Randa Jarrar and the great line of crazy hos

Spinoff from Hurricane Gustav didn’t dampen the turnout at Randa Jarrar’s Bluestockings reading a few weeks ago. The more the rain and wind picked up, the more packed the place became. Eventually I think people were standing.

In person Randa is every bit as vivacious and smart and funny as you’d expect if you follow her blog, Rockslinga — where she writes with equal facility about her envy of Iris Murdoch’s first novel and her sadness over the death of the “good old pearl ‘massager’” — or have read her hilarious new novel, A Map of Home, which she says she wrote because she wanted to express what it is to be a secular Arab transplanted to America.
 

The audience was captivated throughout her brief reading, and when she finished, a few people shouted, “Read more! Read more!” Soon a general cry rose up.

If you’ve lived in New York City for any length of time, you know this happens at a Sunday night reading about as often as the broken payphones get fixed — which is to say, almost never. Here, not for the easily offended, is part of what Randa read second.

In preparation for my statement of purpose, Baba ordered me to write essays, preferably in both English and Arabic, about something purely Arab, or relating to my Arabness, or to a famous Arab, every day. During this same period, he began to play the lotto. He asked me to bring him a sheaf of the red-numbered tickets, and dictated numbers to me while he lay on the faux-hardwood floor, his eyes shut, his moneymaking meditation in action. I filled in the circles with black pencil and he gave me $50, telling me he was glad I was around because he believed he would jinx the numbers if he paid for the bet himself.

Baba was terrified of taking a chance on his own writing, and preferred to play the lotto, and gamble that way.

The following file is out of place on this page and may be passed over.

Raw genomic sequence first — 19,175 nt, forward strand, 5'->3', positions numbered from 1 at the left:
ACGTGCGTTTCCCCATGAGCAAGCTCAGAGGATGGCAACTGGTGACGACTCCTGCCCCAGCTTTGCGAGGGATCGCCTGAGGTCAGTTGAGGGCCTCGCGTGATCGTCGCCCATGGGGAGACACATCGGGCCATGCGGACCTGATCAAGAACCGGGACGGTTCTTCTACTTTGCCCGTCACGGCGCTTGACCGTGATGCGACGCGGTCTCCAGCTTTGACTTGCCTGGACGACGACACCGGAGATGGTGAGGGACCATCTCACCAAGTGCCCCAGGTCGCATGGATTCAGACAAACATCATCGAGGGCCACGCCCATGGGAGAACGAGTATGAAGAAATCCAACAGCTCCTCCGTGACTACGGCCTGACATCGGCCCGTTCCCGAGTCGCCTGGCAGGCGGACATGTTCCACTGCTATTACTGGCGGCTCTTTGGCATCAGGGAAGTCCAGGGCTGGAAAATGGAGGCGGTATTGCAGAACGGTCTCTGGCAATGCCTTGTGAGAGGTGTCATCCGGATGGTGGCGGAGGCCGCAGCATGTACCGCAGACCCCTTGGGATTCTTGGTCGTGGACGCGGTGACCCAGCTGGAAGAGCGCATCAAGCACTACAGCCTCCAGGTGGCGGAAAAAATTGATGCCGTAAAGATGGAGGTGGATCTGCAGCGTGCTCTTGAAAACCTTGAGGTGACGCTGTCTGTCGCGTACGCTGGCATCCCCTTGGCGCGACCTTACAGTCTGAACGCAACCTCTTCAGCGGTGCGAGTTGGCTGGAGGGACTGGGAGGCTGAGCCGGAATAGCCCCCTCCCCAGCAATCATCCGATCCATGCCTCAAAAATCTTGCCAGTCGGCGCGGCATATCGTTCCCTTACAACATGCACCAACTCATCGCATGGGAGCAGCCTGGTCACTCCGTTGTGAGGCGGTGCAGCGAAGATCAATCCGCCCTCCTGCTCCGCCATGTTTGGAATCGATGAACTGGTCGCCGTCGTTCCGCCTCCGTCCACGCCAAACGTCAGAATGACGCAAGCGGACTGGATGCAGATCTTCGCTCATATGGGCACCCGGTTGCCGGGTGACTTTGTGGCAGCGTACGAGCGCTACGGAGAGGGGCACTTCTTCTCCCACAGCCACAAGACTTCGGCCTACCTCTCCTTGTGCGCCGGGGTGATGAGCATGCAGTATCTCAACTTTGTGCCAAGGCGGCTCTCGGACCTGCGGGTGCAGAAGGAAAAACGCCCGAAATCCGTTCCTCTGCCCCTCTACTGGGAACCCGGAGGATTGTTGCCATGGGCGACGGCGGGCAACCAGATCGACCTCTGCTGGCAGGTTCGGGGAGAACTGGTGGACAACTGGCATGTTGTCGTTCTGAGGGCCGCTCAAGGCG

He said there was no getting out of the compositions, which he pronounced “combozishans,” and so I spent every weekend morning trying to come up with some bullshit so he’d leave me alone for a night.

Combozishan # 3: I Come From Crazy Stubborn, Mad Lovin’ Hoes

I come from a great line of crazy hoes. My great-great-grandmother Ibtisam grew up in a village in the Upper Nile valley and fought off rapists from the age of nine. She narrowly escaped getting circumcised by chaining her left ankle to a rail and telling my great-great-great-grandmother that she would not perform any of her required duties on the land unless she got to keep her clitoris — the first known clit-labor-strike in history — and so when all the girls went down to the Nile and threw their clits in it, as was the tradition, she was spared the sight of her own floating on the river’s surface like the button of a fisherman’s vest that had been scrubbed too hard and come loose.

Her great-great-great-great-grandmother had been returning from a morning washing her two sons’ clothes at that very river, when Napoleon’s army entered Egypt and one of his soldiers thought she was fly.